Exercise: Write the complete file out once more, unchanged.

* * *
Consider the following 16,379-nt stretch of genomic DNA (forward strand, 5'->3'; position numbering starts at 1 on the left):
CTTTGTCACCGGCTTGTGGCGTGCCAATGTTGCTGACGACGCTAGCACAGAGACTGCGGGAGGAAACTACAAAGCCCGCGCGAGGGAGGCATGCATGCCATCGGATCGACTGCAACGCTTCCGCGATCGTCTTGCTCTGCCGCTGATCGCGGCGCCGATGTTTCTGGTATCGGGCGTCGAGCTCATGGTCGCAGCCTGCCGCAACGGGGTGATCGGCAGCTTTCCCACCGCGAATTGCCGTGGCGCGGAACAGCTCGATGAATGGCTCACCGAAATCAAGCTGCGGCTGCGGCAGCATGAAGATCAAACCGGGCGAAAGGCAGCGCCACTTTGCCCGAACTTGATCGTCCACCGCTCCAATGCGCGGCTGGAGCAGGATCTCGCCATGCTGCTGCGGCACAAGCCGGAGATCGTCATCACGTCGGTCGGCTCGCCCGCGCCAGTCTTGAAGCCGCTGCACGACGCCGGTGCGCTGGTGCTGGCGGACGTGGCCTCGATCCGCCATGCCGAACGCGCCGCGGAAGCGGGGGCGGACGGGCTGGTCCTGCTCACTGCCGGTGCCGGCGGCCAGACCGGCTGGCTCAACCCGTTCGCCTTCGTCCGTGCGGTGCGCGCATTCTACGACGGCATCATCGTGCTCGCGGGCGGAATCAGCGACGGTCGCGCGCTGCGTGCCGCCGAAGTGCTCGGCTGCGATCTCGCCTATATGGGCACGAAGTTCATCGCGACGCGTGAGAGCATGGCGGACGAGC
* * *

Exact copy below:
Consider the following 16,379-nt stretch of genomic DNA (forward strand, 5'->3'; position numbering starts at 1 on the left):
CTTTGTCACCGGCTTGTGGCGTGCCAATGTTGCTGACGACGCTAGCACAGAGACTGCGGGAGGAAACTACAAAGCCCGCGCGAGGGAGGCATGCATGCCATCGGATCGACTGCAACGCTTCCGCGATCGTCTTGCTCTGCCGCTGATCGCGGCGCCGATGTTTCTGGTATCGGGCGTCGAGCTCATGGTCGCAGCCTGCCGCAACGGGGTGATCGGCAGCTTTCCCACCGCGAATTGCCGTGGCGCGGAACAGCTCGATGAATGGCTCACCGAAATCAAGCTGCGGCTGCGGCAGCATGAAGATCAAACCGGGCGAAAGGCAGCGCCACTTTGCCCGAACTTGATCGTCCACCGCTCCAATGCGCGGCTGGAGCAGGATCTCGCCATGCTGCTGCGGCACAAGCCGGAGATCGTCATCACGTCGGTCGGCTCGCCCGCGCCAGTCTTGAAGCCGCTGCACGACGCCGGTGCGCTGGTGCTGGCGGACGTGGCCTCGATCCGCCATGCCGAACGCGCCGCGGAAGCGGGGGCGGACGGGCTGGTCCTGCTCACTGCCGGTGCCGGCGGCCAGACCGGCTGGCTCAACCCGTTCGCCTTCGTCCGTGCGGTGCGCGCATTCTACGACGGCATCATCGTGCTCGCGGGCGGAATCAGCGACGGTCGCGCGCTGCGTGCCGCCGAAGTGCTCGGCTGCGATCTCGCCTATATGGGCACGAAGTTCATCGCGACGCGTGAGAGCATGGCGGACGAGC